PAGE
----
Pls do wish my friend a Happy B'day at Savoir-Faire

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  4. This all looks like something my husband and I would be really interested in. I will have him look through this post because I am sure he would enjoy it also. My Dad was in WWII also in the Army, as a Medic. He was stationed in many areas in Europe. Germany, England, France are the ones I remember my Mom telling me about the most. He never would talk about it. I will come back later...phone is ringing now....

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  5. Dear Winifred ~~ A great post about the War Memorial - well done, with
    photos too.
    I am glad you liked my pelargoniums.
    The hot weather is spoiling them, but
    they have been lovely for a while..
    Take great care, my friend.
    Love, Merle.

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  6. I forgot to say I'm reading Fortress Malta - An Island Under Siege 1940-1943 by James Holland and it's brilliant. It's a factual account of the siege but it's brought to life by the real characters who were there during the siege and photographs of events and people. I'm no history buff but it's a great book and I'm fascinated by this island and how it survived such a horrendous time. Well in fact it did it twice, the earlier time was in the sixteenth century.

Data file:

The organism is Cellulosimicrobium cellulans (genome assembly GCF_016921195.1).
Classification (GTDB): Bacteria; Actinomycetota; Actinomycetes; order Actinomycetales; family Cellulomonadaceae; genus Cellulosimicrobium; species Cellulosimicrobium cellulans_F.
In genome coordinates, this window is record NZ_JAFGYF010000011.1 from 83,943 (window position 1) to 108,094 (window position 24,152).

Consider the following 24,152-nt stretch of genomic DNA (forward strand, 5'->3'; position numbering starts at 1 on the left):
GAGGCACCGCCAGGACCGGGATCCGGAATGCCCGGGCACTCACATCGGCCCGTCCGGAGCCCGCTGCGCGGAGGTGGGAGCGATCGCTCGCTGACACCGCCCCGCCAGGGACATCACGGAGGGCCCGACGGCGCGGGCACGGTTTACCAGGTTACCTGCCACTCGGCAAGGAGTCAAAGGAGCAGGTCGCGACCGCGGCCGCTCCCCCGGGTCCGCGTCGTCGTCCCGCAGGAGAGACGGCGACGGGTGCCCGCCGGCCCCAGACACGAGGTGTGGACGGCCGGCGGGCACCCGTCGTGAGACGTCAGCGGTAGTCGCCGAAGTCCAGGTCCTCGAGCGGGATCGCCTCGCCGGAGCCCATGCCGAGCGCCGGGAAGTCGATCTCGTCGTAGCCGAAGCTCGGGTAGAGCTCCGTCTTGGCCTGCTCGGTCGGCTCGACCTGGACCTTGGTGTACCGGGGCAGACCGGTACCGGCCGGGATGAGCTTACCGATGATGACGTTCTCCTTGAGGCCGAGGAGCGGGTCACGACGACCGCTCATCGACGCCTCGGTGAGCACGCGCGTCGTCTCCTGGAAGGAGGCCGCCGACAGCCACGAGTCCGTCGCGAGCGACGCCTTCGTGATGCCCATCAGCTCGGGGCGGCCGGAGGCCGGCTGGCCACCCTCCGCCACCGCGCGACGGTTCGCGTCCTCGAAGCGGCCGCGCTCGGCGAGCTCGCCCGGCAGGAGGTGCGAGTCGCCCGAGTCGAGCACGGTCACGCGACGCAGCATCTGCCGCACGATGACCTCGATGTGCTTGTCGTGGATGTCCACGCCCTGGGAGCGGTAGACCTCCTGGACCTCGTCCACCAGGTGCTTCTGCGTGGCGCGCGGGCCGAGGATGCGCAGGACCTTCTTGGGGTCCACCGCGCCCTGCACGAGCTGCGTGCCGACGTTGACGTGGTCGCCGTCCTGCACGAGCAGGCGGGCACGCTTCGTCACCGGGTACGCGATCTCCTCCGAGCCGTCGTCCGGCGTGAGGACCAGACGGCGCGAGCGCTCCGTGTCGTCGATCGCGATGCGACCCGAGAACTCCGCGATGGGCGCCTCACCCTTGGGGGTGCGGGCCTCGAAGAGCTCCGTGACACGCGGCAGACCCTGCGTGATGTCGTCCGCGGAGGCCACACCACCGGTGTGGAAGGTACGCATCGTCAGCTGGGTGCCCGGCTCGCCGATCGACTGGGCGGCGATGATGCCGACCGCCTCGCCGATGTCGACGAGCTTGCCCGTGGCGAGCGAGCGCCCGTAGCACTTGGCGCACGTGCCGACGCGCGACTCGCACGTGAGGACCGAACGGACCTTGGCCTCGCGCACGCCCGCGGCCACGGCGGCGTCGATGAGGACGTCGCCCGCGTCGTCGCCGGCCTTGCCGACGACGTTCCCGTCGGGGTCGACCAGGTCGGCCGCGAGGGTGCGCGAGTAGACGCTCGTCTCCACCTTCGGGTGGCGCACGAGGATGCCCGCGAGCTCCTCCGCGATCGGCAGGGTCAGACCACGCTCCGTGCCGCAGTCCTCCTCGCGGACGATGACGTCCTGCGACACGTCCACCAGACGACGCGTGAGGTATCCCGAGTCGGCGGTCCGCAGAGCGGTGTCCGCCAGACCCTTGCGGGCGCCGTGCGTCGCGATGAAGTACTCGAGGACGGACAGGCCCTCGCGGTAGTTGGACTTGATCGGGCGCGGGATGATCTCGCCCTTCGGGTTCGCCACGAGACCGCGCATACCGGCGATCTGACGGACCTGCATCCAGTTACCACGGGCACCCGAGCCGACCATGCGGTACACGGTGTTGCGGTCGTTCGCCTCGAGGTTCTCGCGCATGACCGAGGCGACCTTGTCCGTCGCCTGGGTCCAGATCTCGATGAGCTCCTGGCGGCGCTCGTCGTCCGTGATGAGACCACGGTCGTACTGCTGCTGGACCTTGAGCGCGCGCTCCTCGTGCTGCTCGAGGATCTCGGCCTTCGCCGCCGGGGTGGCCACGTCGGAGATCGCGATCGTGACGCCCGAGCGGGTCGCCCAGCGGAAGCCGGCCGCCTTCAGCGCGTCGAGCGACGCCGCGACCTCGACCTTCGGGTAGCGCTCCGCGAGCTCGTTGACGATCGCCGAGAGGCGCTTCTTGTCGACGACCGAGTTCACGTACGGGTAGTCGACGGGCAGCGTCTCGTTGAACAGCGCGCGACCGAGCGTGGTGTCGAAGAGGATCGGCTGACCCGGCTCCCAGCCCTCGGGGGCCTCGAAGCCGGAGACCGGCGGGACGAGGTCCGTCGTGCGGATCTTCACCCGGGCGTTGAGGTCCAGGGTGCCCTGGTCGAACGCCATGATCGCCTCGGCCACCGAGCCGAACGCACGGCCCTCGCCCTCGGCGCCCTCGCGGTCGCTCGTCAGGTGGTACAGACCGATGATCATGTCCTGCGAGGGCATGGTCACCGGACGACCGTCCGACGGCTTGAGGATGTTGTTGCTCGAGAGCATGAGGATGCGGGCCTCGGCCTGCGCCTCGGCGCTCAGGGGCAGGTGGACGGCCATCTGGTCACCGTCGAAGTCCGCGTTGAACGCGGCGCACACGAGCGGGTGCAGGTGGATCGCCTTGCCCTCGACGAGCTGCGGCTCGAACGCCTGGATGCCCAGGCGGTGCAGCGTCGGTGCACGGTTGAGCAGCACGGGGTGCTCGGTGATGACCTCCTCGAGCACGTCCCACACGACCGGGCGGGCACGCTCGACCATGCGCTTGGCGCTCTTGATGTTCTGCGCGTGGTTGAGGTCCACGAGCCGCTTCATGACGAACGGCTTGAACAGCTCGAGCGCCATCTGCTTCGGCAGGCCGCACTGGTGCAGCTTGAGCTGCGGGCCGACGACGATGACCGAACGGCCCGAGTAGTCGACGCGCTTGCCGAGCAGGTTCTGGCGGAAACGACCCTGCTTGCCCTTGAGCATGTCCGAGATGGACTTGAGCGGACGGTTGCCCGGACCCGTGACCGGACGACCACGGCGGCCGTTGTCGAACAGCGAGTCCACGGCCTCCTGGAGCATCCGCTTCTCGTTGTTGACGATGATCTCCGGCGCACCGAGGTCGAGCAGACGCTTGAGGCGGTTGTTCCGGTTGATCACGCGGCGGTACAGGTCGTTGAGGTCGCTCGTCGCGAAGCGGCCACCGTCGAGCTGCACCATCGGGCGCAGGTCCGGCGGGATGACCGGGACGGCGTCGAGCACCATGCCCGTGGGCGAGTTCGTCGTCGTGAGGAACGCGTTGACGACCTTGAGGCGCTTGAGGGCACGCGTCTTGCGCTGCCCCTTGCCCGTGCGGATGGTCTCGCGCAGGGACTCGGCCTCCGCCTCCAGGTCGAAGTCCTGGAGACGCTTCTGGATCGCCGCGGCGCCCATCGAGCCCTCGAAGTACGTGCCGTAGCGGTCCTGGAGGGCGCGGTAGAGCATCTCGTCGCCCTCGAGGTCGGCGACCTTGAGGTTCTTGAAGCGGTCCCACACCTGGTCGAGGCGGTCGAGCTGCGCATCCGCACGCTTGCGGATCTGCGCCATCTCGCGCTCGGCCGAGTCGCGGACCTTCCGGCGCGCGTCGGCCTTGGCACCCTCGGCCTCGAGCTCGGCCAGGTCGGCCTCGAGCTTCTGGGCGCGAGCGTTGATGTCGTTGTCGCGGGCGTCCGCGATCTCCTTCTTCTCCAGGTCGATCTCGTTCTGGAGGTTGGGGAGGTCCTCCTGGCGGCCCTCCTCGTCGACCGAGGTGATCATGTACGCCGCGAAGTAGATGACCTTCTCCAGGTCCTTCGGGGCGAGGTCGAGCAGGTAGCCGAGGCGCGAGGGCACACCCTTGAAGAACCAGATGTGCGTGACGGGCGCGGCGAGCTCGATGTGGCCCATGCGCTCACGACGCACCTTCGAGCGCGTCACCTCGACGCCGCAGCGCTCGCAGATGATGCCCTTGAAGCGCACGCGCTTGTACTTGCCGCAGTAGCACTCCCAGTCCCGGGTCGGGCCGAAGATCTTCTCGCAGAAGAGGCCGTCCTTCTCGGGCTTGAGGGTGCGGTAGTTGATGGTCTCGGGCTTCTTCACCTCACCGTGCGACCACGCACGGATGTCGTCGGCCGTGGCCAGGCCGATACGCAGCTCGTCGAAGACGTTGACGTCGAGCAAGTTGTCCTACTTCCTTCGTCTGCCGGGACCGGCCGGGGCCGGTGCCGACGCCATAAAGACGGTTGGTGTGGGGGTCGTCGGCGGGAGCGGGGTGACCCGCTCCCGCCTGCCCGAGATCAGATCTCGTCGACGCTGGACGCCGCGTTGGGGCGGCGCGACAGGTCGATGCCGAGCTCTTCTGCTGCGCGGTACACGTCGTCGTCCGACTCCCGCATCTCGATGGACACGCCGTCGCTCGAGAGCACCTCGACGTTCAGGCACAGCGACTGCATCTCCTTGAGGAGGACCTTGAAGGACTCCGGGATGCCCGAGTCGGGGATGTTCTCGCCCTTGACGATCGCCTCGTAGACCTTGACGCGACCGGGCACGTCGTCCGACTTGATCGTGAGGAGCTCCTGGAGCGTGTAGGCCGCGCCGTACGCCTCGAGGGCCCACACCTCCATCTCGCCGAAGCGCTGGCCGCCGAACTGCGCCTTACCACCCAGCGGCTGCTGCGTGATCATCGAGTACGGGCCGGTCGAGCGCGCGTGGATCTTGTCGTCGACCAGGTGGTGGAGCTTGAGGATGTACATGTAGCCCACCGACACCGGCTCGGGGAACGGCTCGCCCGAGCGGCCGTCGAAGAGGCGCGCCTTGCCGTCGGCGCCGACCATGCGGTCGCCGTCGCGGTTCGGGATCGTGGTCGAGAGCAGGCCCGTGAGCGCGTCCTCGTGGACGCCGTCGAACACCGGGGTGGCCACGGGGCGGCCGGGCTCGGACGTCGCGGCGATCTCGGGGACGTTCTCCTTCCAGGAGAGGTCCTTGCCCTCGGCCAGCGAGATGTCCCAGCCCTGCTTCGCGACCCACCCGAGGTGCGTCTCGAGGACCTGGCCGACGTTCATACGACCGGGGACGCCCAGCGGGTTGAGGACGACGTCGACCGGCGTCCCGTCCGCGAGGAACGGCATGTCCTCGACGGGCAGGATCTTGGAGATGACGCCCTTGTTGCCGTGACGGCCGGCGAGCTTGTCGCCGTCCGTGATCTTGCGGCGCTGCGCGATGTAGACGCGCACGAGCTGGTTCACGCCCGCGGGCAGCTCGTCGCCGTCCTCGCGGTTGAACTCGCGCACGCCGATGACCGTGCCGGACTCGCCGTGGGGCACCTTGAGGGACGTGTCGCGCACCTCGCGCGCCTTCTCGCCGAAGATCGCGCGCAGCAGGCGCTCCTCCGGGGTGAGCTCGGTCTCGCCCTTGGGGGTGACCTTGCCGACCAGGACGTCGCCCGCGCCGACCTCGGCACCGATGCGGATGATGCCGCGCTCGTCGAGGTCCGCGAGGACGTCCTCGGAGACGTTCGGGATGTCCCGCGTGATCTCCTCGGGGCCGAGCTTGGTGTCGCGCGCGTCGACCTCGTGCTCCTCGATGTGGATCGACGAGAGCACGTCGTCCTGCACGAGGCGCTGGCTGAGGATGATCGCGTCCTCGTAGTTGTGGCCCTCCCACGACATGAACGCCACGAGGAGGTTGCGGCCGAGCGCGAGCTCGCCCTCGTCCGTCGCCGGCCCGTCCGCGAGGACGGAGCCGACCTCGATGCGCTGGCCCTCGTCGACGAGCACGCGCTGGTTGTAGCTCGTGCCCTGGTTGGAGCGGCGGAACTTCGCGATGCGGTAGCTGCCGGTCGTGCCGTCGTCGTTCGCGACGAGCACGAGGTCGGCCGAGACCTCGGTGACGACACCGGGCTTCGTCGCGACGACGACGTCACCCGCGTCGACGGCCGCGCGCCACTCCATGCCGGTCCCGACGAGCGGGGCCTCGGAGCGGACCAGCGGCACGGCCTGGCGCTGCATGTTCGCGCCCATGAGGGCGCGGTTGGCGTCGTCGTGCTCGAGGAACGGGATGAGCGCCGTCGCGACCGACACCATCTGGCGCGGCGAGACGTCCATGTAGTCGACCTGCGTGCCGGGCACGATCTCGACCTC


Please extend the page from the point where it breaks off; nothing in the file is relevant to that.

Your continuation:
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  7. nothing to do with your post, but I really love your header photo.

    Gill in Canada

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  8. Amazing photos. War tell us how important peace is.

    Regards

    Valery

    Barcelona Daily Photo


    Trujillo Daily Photo

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  9. Neville Riley was my father's uncle. I was googling him to learn more about him, and was very surprised to find a museum display devoted to him! Thank you so much for putting it here - I hope I can go and see it for myself.

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  10. Neville Riley was my father's uncle. It was a great surprise to find a photo of a museum display about him. Thank you so much for putting it here. I will have to go and see it for myself!

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  11. what a coincidence! I had a few photos like that one of your father's uncle. Glad I selected that one. The photo doesn't really do it justice, hard to take photos with flash, I'm no photographer!

    You will love the museum, I found it fascinating. It's great that all those people are remembered. Their contributions to Malta were fantastic.

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I'd love to hear from you: